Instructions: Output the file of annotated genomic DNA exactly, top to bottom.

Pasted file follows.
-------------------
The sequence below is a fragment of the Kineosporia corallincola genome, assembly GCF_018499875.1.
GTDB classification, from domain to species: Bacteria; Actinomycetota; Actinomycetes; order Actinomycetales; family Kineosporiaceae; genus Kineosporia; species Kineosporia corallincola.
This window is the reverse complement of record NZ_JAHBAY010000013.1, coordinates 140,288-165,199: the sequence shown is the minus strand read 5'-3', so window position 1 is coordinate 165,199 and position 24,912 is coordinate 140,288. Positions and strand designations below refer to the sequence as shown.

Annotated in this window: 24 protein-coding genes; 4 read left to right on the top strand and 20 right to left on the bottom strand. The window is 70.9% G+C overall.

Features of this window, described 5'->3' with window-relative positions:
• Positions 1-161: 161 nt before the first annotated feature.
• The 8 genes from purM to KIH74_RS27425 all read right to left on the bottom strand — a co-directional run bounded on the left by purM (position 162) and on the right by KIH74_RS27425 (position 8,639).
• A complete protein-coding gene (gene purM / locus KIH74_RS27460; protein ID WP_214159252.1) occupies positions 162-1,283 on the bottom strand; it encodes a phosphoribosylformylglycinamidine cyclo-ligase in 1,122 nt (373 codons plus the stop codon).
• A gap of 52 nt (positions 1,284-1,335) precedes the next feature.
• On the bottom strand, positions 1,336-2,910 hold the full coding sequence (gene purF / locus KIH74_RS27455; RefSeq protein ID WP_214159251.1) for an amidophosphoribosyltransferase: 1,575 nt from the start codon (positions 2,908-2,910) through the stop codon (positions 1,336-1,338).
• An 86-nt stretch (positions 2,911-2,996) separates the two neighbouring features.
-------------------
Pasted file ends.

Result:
The sequence below is a fragment of the Kineosporia corallincola genome, assembly GCF_018499875.1.
GTDB classification, from domain to species: Bacteria; Actinomycetota; Actinomycetes; order Actinomycetales; family Kineosporiaceae; genus Kineosporia; species Kineosporia corallincola.
This window is the reverse complement of record NZ_JAHBAY010000013.1, coordinates 140,288-165,199: the sequence shown is the minus strand read 5'-3', so window position 1 is coordinate 165,199 and position 24,912 is coordinate 140,288. Positions and strand designations below refer to the sequence as shown.

Annotated in this window: 24 protein-coding genes; 4 read left to right on the top strand and 20 right to left on the bottom strand. The window is 70.9% G+C overall.

Features of this window, described 5'->3' with window-relative positions:
• Positions 1-161: 161 nt before the first annotated feature.
• The 8 genes from purM to KIH74_RS27425 all read right to left on the bottom strand — a co-directional run bounded on the left by purM (position 162) and on the right by KIH74_RS27425 (position 8,639).
• A complete protein-coding gene (gene purM / locus KIH74_RS27460; protein ID WP_214159252.1) occupies positions 162-1,283 on the bottom strand; it encodes a phosphoribosylformylglycinamidine cyclo-ligase in 1,122 nt (373 codons plus the stop codon).
• A gap of 52 nt (positions 1,284-1,335) precedes the next feature.
• On the bottom strand, positions 1,336-2,910 hold the full coding sequence (gene purF / locus KIH74_RS27455; RefSeq protein ID WP_214159251.1) for an amidophosphoribosyltransferase: 1,575 nt from the start codon (positions 2,908-2,910) through the stop codon (positions 1,336-1,338).
• An 86-nt stretch (positions 2,911-2,996) separates the two neighbouring features.